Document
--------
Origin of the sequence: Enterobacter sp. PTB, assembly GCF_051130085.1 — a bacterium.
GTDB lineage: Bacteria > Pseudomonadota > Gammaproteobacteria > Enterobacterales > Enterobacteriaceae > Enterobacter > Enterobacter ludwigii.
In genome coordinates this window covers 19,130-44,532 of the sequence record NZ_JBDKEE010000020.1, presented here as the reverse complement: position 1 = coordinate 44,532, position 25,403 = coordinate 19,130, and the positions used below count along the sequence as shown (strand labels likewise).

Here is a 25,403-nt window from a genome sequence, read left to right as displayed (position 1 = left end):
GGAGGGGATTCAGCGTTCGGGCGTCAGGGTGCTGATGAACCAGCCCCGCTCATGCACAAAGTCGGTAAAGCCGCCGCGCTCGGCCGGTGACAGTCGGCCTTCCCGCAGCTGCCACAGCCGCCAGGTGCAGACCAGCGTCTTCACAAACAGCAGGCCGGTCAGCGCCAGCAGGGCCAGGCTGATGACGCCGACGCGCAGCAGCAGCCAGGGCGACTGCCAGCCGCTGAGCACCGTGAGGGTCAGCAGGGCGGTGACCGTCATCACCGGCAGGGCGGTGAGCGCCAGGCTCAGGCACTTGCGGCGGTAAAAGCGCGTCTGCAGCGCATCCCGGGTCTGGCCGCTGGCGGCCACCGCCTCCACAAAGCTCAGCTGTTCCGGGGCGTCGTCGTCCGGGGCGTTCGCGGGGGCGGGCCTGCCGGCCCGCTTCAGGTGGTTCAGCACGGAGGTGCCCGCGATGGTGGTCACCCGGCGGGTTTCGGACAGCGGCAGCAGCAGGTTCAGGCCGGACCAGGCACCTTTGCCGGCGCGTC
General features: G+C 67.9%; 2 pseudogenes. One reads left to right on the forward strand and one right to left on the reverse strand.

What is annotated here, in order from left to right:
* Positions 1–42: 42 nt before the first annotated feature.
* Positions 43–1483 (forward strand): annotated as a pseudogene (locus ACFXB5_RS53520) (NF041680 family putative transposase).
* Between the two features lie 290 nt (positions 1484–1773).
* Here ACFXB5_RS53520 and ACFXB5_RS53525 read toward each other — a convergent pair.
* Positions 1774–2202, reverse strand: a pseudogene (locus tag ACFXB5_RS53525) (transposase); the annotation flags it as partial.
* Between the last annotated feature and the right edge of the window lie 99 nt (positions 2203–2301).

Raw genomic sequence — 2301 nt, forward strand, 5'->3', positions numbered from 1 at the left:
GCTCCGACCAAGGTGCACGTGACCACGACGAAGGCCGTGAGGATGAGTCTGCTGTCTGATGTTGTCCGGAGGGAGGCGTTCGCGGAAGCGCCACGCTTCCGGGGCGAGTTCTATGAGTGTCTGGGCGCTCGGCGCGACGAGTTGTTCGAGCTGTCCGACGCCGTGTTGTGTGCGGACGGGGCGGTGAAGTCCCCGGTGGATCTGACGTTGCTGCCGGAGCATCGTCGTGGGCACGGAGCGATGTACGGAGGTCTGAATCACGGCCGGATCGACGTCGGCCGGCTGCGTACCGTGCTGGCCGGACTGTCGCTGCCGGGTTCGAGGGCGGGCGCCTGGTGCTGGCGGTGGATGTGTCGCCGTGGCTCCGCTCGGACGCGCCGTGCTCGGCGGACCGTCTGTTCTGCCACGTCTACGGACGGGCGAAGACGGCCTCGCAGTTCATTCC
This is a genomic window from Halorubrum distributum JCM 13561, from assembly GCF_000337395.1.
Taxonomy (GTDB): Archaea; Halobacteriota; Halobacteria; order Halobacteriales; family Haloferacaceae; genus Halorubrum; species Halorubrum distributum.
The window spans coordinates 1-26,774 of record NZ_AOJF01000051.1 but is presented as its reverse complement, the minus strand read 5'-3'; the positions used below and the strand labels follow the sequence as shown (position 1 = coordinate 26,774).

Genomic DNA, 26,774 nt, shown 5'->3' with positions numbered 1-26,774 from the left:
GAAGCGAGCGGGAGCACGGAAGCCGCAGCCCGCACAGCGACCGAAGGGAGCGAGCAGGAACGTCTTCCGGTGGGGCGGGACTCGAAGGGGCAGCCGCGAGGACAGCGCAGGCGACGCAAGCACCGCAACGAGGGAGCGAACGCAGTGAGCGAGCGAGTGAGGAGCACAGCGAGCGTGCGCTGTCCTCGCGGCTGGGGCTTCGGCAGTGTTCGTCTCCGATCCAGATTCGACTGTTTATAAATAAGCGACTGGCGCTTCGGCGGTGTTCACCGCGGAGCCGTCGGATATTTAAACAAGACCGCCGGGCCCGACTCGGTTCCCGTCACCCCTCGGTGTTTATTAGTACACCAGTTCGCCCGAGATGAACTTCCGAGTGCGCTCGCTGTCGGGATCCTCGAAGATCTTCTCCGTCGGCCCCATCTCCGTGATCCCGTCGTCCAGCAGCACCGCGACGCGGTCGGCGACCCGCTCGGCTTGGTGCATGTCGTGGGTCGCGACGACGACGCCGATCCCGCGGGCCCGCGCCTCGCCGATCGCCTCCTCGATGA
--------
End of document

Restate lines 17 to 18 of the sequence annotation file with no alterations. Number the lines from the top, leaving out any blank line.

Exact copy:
Taxonomy (GTDB): Archaea; Halobacteriota; Halobacteria; order Halobacteriales; family Haloferacaceae; genus Halorubrum; species Halorubrum distributum.
The window spans coordinates 1-26,774 of record NZ_AOJF01000051.1 but is presented as its reverse complement, the minus strand read 5'-3'; the positions used below and the strand labels follow the sequence as shown (position 1 = coordinate 26,774).